Lumbar Laminectomy for Spinal Stenosis
Why am I in pain?
The most likely cause of your pain is compression of the spinal nerves by a combination of overgrown ligaments, prolapsed disc and overgrown bony spurs within the spinal canal, which together cause compression of the lumbar nerve roots. The spinal cord is not being pinched – it ends approximately 2 inches above where your problem lies.
You will drift off to sleep under general anaesthesia in a safe and controlled fashion by an anaesthetist. While you are under anaesthesia, you will not feel any pain, nor will you be aware of time passing. Having cleaned your lower back in a sterile fashion, an incision about 2 inches long in your lower back will allow us to push the muscles off of the bones surrounding the spinal nerve roots. The nerves will be exposed through the removal of portions of the 5 bones of your lower back. The ligaments causing the nerve compression and any bony spurs will also be removed. If a large disc is causing nerve root compression, it will also be removed. Once the nerves have been successfully decompressed, the wound will be stitched up, and the anaesthetist will allow you to wake up in a safe manner. The procedure itself will take approximately one and a half hours, but your stay in the operating room environs may be a little longer than this.
Everything you need to know
What are the potential benefits of this procedure?
The primary benefit of lumbar laminectomy is to provide a significantly more rapid relief of neurogenic claudication ("numb painful legs") pain, in patients who have failed more conservative treatment options.
What are the potential risks of this procedure?
The main risks particularly associated this procedure are spinal fluid leak, wound infection, failure of your symptoms to improve, worsening of your symptoms, a recurrence of your symptoms, damage to the spinal nerves with resultant weakness of your leg muscles, a progression of the weakness in your lower back joints, or damage to your bladder and bowel continence. A more extensive list of risks is detailed on the consent form.
Will my symptoms be reversed?
The great majority of patients with leg pain do experience significant pain relief. Patients with predominantly back pain do not experience such impressive results.
Are there alternatives to surgery?
Alternatives to lumbar laminectomy would include physiotherapy, nerve root injections, and epidural injections by a pain management specialist. These are successful in alleviating the pain temporarily in approximately 50% of cases. Whilst you can walk, perhaps, for 15 minutes now without stopping, next year you may find you can only walk for 10 minutes, and the year after that, 5 minutes. In other words, this condition is progressive in the vast majority of cases.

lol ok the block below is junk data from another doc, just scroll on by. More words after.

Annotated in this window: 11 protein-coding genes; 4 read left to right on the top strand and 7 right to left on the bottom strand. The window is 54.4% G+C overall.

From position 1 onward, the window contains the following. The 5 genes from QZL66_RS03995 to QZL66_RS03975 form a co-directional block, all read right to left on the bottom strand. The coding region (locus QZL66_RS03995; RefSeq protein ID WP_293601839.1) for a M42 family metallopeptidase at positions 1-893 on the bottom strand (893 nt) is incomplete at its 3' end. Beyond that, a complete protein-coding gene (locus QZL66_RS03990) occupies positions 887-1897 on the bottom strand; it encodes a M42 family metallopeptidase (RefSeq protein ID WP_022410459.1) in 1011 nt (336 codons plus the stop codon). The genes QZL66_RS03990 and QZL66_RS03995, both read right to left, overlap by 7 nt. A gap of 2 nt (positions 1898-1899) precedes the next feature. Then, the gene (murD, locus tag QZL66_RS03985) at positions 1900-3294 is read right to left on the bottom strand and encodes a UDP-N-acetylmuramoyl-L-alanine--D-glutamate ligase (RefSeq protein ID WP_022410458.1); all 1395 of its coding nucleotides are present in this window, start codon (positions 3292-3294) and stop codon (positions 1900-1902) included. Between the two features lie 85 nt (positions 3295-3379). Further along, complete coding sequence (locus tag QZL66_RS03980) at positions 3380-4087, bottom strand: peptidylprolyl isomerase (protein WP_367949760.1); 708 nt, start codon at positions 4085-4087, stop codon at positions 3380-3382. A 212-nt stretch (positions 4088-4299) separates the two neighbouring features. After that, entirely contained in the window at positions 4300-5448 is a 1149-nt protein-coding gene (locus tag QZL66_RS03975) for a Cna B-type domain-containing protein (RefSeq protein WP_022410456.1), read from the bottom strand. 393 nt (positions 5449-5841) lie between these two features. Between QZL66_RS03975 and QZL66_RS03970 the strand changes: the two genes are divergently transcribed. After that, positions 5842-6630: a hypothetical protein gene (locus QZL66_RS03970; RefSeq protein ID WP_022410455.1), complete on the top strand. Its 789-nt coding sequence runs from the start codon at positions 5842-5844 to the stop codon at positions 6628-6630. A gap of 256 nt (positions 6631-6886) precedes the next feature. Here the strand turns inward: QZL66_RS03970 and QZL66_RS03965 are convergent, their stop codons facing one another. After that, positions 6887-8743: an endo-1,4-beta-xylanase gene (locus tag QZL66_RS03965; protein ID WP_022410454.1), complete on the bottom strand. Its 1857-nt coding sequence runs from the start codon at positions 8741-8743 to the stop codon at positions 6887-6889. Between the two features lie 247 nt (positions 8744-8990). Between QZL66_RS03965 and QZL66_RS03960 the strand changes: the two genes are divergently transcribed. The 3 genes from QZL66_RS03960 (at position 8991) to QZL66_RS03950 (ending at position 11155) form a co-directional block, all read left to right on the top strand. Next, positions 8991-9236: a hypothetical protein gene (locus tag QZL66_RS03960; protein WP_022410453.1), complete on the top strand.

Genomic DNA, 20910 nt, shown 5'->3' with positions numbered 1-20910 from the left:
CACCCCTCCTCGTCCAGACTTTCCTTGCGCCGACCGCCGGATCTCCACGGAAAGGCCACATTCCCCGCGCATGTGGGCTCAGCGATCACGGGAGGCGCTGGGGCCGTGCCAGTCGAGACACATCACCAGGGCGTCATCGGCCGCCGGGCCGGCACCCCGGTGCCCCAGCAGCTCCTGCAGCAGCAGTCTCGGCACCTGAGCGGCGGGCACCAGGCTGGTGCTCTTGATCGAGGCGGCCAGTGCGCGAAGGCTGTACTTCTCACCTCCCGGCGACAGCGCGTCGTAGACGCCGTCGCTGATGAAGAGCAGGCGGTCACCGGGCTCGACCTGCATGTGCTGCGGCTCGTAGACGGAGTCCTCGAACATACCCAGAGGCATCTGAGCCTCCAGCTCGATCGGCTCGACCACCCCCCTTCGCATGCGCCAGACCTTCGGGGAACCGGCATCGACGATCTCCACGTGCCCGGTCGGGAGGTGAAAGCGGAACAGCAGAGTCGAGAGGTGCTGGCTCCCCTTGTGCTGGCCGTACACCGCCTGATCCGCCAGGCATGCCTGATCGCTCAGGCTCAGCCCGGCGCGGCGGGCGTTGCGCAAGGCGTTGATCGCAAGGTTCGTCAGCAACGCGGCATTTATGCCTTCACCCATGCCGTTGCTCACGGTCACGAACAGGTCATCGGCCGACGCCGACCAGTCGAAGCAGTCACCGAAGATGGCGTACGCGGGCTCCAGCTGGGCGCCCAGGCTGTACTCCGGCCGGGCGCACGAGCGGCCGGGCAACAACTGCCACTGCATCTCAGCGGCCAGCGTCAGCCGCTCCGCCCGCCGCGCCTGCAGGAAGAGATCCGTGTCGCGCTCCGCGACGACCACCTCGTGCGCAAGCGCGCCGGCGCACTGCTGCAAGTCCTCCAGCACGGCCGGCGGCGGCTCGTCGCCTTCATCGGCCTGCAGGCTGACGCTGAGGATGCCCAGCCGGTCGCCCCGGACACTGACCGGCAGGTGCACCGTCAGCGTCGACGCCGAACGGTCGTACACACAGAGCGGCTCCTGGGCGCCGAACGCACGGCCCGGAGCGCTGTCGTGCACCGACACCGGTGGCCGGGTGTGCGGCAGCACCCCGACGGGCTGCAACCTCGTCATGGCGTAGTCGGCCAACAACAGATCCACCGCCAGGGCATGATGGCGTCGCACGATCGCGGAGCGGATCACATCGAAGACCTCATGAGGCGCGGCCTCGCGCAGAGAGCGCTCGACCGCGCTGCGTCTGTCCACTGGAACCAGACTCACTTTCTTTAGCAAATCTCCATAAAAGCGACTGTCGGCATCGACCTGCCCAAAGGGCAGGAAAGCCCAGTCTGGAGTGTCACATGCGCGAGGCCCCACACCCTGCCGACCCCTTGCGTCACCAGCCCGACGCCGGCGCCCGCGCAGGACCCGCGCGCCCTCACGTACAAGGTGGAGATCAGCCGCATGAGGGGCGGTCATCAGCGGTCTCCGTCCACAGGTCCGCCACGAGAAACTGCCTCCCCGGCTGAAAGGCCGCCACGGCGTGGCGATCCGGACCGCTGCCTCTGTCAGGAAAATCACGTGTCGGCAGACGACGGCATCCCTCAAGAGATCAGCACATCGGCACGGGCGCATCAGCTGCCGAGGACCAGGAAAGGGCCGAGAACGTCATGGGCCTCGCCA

How long will my expected hospital stay be?
You will be admitted to the hospital on the morning of surgery, and will be discharged home within 2 days. You will need to get somebody to drive you home from the hospital on the day of discharge.
How long will my expected recovery take?
The stitches used to close the wound are dissolvable, but you will need to some superficial skin-clips removed by your GP/Practice nurse 12 days later. You will have a stiff sore back for the first 3 weeks after this procedure, but by the time you are reviewed in the clinic this should be significantly better. Typically an improvement in your leg or foot pain will be the first benefit you will notice after this procedure, next an improvement in any "pins-and-needles", and lastly an improvement in any numbness (this may take a number of months or may in fact persist permanently). The scar will fade to a dull white mark over the next 12 months.
How long before I return to work?
Desk-work people are advised to refrain from returning to full-employment for 6 weeks. Housewives (and house-husbands!) need a similar period of time to recover also. People with flexible work hours, and those that can complete their duties whilst standing upright may return to work after 3 weeks. People who return to work too early have been shown to experience a greater degree of long-term back pain.
How long before I return to sports?
Athletes can usually return to full training in approximately 10 weeks, though each case will need to be judged on it's individual merits, taking factors such as the athlete's age, particular athletic activity, and body habitus into account.
When will I need to be seen in the clinic again?
You will be reviewed in the clinic after 6 weeks. You will have been given a regime of low-back muscle exercises by the physiotherapy department - it is important that these exercises become as regular a part of your daily routine as brushing your teeth!
Tell me what worrying symptoms I need to look out for whilst I'm recovering.
Should you experience any unusual symptoms or signs either prior to your surgery or during your subsequent recovery period, you must contact our office line immediately. Should that not be possible, we would advise you to seek immediate medical advice from a registered medical practitioner. Urinary or faecal incontinence, urinary retention, constipation, difficulty breathing or completing sentences, new-onset numbness or leg weakness, a painful calf or thigh (especially if red or swollen) are all reasons to call us immediately, or to go to your local hospital emergency department.
Always tell your surgeon if you are taking Aspirin, Disprin, Plavix (Clopidrogel), Warfarin, Dipyridamole (Persantine), Asasantin, Aggrenox or if your medical condition has changed in any respect in the period of time prior to your procedure.